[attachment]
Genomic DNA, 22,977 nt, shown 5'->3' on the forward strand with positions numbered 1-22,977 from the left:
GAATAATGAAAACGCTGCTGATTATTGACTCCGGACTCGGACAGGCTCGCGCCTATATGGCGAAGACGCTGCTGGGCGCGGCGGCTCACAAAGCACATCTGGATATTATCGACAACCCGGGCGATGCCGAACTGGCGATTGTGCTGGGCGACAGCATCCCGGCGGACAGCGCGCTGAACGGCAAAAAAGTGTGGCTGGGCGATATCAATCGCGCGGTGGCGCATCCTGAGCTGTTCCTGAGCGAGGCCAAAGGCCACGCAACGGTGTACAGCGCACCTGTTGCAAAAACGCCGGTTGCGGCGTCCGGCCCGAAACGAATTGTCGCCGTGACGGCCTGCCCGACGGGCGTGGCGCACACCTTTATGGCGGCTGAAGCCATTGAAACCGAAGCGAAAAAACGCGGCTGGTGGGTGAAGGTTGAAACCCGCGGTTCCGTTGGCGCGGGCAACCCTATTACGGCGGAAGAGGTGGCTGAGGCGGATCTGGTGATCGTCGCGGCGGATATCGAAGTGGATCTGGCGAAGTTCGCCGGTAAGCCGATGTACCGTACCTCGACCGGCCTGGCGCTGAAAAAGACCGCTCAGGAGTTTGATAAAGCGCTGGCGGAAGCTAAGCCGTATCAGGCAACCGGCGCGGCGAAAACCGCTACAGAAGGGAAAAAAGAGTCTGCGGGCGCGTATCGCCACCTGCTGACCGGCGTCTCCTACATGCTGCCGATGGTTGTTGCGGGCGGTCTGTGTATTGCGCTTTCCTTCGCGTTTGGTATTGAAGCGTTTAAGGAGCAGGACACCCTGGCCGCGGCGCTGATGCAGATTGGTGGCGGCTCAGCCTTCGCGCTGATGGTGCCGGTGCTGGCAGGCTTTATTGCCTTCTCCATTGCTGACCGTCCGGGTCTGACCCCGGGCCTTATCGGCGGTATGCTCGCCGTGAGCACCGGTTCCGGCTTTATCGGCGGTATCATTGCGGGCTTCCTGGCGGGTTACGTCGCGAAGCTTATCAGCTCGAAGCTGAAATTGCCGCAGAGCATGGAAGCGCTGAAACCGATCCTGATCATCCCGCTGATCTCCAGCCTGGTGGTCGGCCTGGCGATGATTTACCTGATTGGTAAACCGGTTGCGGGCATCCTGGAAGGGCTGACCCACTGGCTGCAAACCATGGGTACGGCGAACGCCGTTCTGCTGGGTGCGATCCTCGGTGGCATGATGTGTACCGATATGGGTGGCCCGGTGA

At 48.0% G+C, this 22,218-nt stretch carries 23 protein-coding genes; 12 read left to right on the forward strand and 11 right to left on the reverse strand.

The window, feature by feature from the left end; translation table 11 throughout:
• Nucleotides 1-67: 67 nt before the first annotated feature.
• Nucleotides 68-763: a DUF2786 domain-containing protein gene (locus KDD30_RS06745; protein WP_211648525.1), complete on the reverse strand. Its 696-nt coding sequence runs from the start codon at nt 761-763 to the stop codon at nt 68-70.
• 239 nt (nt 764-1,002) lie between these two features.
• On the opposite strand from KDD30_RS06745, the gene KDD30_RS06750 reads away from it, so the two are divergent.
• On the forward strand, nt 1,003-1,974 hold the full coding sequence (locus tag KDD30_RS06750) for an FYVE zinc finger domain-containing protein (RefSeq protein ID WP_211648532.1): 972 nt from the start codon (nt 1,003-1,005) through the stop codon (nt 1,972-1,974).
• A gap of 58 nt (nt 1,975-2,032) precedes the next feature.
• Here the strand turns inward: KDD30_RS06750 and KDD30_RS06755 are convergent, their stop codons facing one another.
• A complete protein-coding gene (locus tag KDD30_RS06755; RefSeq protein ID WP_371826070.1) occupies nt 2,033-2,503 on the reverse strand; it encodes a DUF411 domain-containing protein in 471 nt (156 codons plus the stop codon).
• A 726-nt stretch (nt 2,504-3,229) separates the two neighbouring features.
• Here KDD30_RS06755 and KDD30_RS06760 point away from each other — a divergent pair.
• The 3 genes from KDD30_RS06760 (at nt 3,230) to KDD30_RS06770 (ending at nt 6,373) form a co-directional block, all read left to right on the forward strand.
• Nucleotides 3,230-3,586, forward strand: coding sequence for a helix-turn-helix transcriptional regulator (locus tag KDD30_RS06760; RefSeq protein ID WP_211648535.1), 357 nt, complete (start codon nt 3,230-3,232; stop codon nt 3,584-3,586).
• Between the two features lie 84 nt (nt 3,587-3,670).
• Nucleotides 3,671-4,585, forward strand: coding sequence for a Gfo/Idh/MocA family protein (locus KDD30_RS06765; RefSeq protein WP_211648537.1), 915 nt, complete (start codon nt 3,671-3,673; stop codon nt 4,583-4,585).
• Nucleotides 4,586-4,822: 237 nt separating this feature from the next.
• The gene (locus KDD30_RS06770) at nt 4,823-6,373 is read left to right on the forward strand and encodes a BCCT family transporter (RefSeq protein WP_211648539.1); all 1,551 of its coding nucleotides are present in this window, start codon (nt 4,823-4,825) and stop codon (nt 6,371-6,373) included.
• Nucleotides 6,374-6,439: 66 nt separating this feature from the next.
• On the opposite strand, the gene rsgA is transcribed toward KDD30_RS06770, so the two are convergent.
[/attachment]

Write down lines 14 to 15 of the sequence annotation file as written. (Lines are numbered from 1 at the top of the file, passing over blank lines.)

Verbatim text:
• Here KDD30_RS06755 and KDD30_RS06760 point away from each other — a divergent pair.
• The 3 genes from KDD30_RS06760 (at nt 3,230) to KDD30_RS06770 (ending at nt 6,373) form a co-directional block, all read left to right on the forward strand.